Marijuana sales in Nevada have been doing very well. Data from July until October shows the State collecting nearly $32 million in taxes from marijuana sales, which were well ahead of expectations. In just four months, nearly half of The State’s expected tax revenue from marijuana for the year had already been collected.
Source: State of Nevada Department of Taxation
It’s a great pace that suggests despite marijuana legalization not being new to The State that there’s still a lot of excitement when it comes to pot. What it could also mean is that it’s become a bit of a tourist destination for people, not unlike what we’ve seen with Colorado receiving a lot more cannabis tourists looking for legal places to smoke up. And with Las Vegas already having so many attractions, marijuana is an easy way to tip the scales even further for people unsure of where to spend their next vacation.
It’ll be interesting to see if the pace continues to grow as October had a noticeable spike up in sales from the prior three months. As cannabis legislation continues to make headlines in the U.S. and around the world, it will definitely be on the minds of more and more people. And without having to go to a local dispensary, it allows people to anonymously try pot while on vacation.
Could these numbers entice other States to follow suit?
Other U.S. States are likely looking to Nevada and other States that have legalized pot as case studies as to whether or not it makes sense to legalize marijuana. One of the factors that is going to grab their attention is undoubtedly taxable sales and the total tax collected. After all, cannabis-related tax revenue would be a whole new stream of income for governments. While there certainly would be costs associated with monitoring the new industry, the numbers above suggest that Nevada could bring in close to $100 million in tax revenue for the fiscal year.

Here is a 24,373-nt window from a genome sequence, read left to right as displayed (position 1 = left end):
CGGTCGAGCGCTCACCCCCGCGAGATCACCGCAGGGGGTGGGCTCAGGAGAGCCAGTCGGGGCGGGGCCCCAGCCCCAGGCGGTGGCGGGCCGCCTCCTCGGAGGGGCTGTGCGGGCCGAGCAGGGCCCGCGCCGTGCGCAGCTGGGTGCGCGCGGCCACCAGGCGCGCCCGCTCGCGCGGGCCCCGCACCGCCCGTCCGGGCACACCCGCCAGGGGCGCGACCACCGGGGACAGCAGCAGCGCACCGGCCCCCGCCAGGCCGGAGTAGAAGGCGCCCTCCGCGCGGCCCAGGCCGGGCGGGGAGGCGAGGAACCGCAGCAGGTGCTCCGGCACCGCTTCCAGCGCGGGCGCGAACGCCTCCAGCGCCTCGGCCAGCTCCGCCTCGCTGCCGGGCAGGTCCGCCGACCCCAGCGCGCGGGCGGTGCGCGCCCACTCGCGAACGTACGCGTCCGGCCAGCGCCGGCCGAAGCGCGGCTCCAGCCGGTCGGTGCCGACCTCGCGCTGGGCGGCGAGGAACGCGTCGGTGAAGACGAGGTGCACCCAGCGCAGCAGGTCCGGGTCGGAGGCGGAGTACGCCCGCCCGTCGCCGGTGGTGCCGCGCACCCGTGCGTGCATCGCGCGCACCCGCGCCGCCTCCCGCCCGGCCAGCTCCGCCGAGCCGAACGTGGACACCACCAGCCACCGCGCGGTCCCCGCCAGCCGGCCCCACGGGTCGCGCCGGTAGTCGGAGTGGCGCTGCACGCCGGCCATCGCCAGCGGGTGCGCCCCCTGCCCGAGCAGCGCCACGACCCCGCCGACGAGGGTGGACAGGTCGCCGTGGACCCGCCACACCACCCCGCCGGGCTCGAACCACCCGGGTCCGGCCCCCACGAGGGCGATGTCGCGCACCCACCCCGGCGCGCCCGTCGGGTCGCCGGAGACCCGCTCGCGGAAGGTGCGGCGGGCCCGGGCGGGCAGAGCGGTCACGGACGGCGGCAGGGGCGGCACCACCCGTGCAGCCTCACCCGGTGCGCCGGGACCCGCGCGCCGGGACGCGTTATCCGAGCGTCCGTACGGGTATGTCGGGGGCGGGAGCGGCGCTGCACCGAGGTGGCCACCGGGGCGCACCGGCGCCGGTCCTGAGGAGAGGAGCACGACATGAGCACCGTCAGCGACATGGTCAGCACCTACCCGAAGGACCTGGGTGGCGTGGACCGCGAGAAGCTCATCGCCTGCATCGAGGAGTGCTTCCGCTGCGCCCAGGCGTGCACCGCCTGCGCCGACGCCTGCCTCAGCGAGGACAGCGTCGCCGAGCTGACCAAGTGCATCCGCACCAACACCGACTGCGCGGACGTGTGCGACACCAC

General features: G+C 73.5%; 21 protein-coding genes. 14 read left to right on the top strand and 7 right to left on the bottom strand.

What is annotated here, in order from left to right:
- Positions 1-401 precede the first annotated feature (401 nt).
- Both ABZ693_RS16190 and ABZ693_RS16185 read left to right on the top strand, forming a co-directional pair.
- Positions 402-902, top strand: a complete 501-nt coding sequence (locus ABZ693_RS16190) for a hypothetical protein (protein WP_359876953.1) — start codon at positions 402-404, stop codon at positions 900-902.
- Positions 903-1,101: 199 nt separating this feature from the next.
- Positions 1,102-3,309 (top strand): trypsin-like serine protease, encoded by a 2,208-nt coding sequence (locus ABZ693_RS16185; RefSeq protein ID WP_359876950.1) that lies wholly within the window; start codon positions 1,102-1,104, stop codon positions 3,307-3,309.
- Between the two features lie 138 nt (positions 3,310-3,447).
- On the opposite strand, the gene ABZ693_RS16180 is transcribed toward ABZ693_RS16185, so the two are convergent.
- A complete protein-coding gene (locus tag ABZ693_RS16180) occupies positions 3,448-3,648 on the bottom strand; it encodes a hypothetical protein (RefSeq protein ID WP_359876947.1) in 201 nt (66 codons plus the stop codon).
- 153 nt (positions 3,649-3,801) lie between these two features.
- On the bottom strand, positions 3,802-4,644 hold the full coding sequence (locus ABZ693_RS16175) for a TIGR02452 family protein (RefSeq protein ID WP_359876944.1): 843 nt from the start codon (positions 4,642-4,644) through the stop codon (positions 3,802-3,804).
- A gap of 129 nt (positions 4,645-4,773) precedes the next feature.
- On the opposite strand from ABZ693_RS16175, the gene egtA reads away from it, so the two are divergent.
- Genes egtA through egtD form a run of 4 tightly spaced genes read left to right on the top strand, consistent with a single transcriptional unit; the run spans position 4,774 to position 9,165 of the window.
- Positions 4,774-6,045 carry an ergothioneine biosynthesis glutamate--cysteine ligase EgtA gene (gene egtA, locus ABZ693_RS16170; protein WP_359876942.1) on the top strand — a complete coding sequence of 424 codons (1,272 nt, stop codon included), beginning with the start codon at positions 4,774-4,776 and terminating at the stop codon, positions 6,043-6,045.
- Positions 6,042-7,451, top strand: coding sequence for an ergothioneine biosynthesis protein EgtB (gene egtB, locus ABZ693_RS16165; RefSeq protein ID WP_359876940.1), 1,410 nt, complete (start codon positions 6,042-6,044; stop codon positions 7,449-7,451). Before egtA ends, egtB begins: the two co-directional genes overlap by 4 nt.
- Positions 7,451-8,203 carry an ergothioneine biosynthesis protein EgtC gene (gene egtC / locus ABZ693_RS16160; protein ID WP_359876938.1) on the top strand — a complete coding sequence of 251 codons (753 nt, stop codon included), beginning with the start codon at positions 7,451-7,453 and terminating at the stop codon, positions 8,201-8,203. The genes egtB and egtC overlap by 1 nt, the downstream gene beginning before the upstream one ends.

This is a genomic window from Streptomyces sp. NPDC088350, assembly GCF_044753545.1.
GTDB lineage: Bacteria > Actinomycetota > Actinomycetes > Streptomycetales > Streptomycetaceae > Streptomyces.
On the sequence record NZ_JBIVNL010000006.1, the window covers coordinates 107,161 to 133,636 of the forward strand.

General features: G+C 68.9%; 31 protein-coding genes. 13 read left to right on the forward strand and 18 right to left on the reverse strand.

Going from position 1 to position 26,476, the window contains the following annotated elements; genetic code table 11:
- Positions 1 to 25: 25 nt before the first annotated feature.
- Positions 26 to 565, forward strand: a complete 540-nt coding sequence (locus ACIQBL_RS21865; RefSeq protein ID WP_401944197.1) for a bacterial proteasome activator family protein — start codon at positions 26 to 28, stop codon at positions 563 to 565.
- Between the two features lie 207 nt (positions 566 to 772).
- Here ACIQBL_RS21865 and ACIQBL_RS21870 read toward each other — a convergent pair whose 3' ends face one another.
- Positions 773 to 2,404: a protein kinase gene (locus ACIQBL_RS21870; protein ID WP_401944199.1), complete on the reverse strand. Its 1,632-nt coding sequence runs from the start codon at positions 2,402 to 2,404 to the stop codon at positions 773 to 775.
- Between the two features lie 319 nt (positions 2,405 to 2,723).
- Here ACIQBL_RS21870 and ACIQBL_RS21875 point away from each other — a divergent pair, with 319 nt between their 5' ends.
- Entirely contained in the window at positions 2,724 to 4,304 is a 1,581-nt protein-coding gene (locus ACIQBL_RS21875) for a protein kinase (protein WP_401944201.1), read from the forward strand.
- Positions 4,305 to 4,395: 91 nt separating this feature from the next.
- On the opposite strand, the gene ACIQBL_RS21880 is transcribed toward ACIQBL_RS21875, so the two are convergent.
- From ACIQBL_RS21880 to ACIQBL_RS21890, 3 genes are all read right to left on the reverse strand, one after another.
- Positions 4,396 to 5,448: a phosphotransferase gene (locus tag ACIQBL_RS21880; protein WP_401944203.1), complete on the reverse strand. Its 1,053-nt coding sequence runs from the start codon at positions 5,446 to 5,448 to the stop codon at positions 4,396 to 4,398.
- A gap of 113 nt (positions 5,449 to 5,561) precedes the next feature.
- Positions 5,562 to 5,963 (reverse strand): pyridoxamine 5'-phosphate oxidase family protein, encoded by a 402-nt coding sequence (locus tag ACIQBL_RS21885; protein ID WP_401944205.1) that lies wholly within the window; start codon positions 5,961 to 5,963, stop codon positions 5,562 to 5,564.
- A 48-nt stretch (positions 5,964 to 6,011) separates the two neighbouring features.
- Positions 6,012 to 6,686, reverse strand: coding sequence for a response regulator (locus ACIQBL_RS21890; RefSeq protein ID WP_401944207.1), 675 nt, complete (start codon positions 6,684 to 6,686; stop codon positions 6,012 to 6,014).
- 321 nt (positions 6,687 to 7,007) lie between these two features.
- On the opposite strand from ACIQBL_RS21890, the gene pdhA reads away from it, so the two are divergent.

While that might not be typical for every State, it’s hard to ignore those numbers. It’s also likely why many U.S. States have slowly inched towards legalization. Massachusetts recently opened its doors to cannabis sales, Michigan voted to legalize pot in November and it’s on New York’s radar as well. The number of States opting to legalize marijuana continues to grow and numbers like Nevada’s are only going to continue to encourage that.
If it’s illegal federally – does State legalization really matter?
While it’s true that what individual States decides ultimately doesn’t mean a thing when it comes to the federal government, it’s a really good sample of what consumers want. After all, it’s voters that are deciding these issues and if it’s important to them at the State level, you can be sure that it’s going to be an issue that’s not going to be ignored at the next federal election in 2020.
Using the platform to win votes is something I’d expect many candidates to do, Democrats in particular. The more that we see numbers like this come in, the more likely it is that we’ll see cannabis legalization continue to make progress in other States as well.